the US under the Smith Act to profess membership in organizations advocating the
violent or forceful overthrow of the United States government. It was feared that, over
time, individuals embracing communist doctrine would work to corrupt and indoctrinate
the youth in the US, and over several generations, the US would move politically to
embrace the Soviet economic and political system.
Senator Joseph McCarthy took advantage of this fear and the Smith Act’s
membership provision to intimidate people in sensitive government positions and
eventually, harass private US citizens who dissented against US policy or who called into
question American social values. Arthur Miller’s famous play The Crucible was written
to call public attention to the McCarthy “witch hunt.”
Now there is a striking parallel between Senator McCarthy’s intimating tactics in
the 1950’s and the extremist political climate that has evolved in the United States since
9/11. The fear now is not subversive communist infiltrators but would-be terrorists, and
also people who may privately embrace extremist Islamic views. Rather than the Smith
Act, it is now the controversial Patriot Act. David Horowitz, in using extremist language
that accuses peace studies professors like myself of supporting terrorism, and falsely
accusing the Ball State Muslim Student Association of having ties to terrorist
organizations, is clearly invoking the Patriot Act in an attempt to intimidate Americans
who believe it was a mistake to invade Iraq or who identify themselves with the religion
of Islam. In addition Mr. Horowitz, succeeded in convincing several Pennsylvania state
legislators in states like Pennsylvania to hold public hearings to investigate political bias
and indoctrination universities. The Pennsylvania Select Committee on Academic
Freedom in Higher Education committee held nine days of hearings and ultimately
concluded that there was no evidence to support claims of political bias and
indoctrination. It was an especially bitter defeat for Mr. Horowitz, particularly when you
consider that the legislative committee had a republican majority. These historical
parallels with the 1950’s McCarthy campaign is the reason I call the blatantly offensive,
dishonest, and sensationalized tactics of Students for Academic Freedom “The New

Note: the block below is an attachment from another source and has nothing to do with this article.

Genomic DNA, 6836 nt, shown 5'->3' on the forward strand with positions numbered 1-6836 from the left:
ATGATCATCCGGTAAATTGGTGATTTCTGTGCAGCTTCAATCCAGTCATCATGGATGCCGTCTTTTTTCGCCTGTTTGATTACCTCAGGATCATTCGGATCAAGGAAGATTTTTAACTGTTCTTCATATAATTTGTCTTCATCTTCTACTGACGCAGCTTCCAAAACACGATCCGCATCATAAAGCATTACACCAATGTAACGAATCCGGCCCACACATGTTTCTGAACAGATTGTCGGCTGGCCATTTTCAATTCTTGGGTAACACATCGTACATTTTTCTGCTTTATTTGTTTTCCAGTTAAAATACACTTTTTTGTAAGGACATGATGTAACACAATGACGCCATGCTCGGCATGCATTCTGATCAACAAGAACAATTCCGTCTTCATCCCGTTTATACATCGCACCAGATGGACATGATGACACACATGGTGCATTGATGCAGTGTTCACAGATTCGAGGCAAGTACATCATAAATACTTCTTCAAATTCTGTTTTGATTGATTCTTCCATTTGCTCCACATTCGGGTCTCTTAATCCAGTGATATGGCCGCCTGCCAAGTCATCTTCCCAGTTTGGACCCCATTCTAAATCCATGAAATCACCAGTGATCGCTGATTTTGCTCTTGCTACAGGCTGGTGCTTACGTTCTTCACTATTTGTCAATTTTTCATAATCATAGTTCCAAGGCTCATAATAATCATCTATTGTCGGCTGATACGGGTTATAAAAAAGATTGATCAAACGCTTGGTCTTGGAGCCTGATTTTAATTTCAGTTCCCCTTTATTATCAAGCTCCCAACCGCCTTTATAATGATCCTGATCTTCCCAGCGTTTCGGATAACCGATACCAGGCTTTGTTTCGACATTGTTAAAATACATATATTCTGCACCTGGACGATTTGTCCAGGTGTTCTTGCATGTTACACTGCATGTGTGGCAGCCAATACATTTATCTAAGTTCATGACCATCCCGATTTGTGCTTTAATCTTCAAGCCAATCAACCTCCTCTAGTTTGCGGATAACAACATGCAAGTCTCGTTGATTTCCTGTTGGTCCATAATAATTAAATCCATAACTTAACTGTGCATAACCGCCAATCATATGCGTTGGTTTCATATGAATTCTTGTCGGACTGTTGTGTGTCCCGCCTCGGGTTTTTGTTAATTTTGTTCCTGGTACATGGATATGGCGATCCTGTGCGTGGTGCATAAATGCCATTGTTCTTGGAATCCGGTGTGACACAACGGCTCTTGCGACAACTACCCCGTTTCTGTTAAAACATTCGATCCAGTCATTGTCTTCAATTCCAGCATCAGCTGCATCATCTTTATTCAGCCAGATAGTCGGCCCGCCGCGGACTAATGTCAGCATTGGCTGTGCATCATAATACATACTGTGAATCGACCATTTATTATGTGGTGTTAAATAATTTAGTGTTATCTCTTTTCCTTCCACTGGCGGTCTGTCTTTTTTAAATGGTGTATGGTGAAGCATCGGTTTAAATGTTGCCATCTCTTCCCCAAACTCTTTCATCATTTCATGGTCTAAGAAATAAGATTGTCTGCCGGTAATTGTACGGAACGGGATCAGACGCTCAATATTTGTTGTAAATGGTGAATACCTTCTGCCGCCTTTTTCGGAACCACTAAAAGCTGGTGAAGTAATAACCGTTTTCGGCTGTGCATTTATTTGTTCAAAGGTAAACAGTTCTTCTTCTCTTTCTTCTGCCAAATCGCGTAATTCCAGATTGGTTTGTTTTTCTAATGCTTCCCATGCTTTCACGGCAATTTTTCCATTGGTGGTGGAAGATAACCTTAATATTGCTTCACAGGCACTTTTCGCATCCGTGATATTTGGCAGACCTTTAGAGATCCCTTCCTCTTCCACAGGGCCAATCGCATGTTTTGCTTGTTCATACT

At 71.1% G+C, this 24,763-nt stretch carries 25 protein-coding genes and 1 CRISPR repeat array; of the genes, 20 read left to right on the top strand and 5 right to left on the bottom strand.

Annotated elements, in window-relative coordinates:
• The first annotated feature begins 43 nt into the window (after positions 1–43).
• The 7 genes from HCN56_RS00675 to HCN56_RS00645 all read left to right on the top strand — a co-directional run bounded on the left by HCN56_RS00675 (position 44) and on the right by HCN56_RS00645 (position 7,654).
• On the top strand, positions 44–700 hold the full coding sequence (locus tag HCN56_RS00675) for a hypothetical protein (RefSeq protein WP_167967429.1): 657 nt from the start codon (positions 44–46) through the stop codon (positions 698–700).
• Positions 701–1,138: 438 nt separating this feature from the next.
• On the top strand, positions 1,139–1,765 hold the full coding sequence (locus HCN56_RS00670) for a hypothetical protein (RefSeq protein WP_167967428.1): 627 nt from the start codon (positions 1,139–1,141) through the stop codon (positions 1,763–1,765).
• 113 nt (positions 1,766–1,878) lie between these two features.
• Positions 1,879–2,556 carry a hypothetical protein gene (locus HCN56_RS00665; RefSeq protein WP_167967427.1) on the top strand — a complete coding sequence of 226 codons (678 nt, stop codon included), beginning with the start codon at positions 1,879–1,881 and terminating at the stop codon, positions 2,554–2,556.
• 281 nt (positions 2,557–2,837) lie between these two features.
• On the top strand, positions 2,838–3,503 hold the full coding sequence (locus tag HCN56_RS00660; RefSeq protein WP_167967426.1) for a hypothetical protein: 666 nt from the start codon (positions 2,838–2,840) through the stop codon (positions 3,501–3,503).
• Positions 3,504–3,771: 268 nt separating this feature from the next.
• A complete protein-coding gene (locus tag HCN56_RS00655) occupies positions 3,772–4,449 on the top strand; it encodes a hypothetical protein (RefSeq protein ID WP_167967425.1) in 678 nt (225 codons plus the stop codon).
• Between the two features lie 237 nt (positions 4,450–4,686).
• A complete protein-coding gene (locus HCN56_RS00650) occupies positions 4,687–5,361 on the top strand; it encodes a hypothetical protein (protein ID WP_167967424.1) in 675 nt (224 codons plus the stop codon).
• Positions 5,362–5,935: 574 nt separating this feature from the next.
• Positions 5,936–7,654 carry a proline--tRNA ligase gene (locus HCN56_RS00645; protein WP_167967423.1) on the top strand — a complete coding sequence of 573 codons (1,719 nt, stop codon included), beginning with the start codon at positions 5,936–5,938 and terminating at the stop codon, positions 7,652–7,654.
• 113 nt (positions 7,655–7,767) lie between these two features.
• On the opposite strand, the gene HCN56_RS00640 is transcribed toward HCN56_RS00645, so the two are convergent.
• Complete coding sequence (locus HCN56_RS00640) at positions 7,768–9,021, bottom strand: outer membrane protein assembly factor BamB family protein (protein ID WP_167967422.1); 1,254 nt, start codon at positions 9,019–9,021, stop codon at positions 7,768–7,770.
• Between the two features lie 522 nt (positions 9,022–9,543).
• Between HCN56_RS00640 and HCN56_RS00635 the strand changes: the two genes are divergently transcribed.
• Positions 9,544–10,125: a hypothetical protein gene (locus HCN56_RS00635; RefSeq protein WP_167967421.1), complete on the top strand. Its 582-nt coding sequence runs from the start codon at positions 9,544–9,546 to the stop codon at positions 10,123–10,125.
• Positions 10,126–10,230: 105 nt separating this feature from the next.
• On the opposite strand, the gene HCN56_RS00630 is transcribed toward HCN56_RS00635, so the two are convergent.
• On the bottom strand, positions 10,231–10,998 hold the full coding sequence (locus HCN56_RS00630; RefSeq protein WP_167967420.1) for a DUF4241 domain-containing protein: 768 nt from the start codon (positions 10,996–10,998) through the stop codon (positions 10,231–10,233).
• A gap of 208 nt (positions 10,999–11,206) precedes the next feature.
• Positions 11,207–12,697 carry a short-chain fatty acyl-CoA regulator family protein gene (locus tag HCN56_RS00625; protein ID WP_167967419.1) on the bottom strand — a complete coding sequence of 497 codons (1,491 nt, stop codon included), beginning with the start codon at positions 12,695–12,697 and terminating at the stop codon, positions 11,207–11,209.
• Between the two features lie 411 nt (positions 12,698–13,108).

There are some people who say that by invoking McCarthysim I am over-reacting
to Mr. Horowitz and his legislative campaign against higher education. But consider what
might have happened had the war in Iraq, which is now in its sixth year, been a success.
What if the war had ended by the time President Bush landed on that US aircraft carrier
to announce that major military operations were over; let’s imagine the war only cost the
US 50 billion dollars as Donald Rumsfeld had predicted; let us pretend subduing Iraq had
been a “piece of cake” as Vice President Cheney asserted before we invaded; let’s
imagine that Karl Rove and the Bush administration had succeeded in establishing a
permanent conservatory majority in the US congress, and that professors like me who
spoke out against this war
from the beginning were successfully branded as
In this scenario, and in the context of the prevailing pro-war frenzy of five years
ago, I believe it is very possible that the Patriot Act could have been interpreted to apply
not only to me but also to Muslim students at our universities. I assert it is very possible
that many Muslims in America could have been interned much like Japanese citizens in
the US were sent to internment camps during WWII. I do not consider this at all an overreaction given the obscene hate mail I received that was provoked by the Horowitz
propaganda machine. My point is that our struggle for freedom in America and the right
to dissent against our government’s policies is never over. As expressed by the British
historian Lord Acton:5 “Absolute power corrupts absolutely.” Indeed our national leaders,
regardless of their political party affiliation, have the potential to abuse power and
become deluded even to the point of justifying torture, denying habeas corpus, and
ignoring the rules set forth at the Geneva Convention.
Lord Acton’s full names was John Emerich Edward Dalberg Acton,
Nonviolence as a Spiritual Path
When I link nonviolence with spirituality, the first thought most people bring to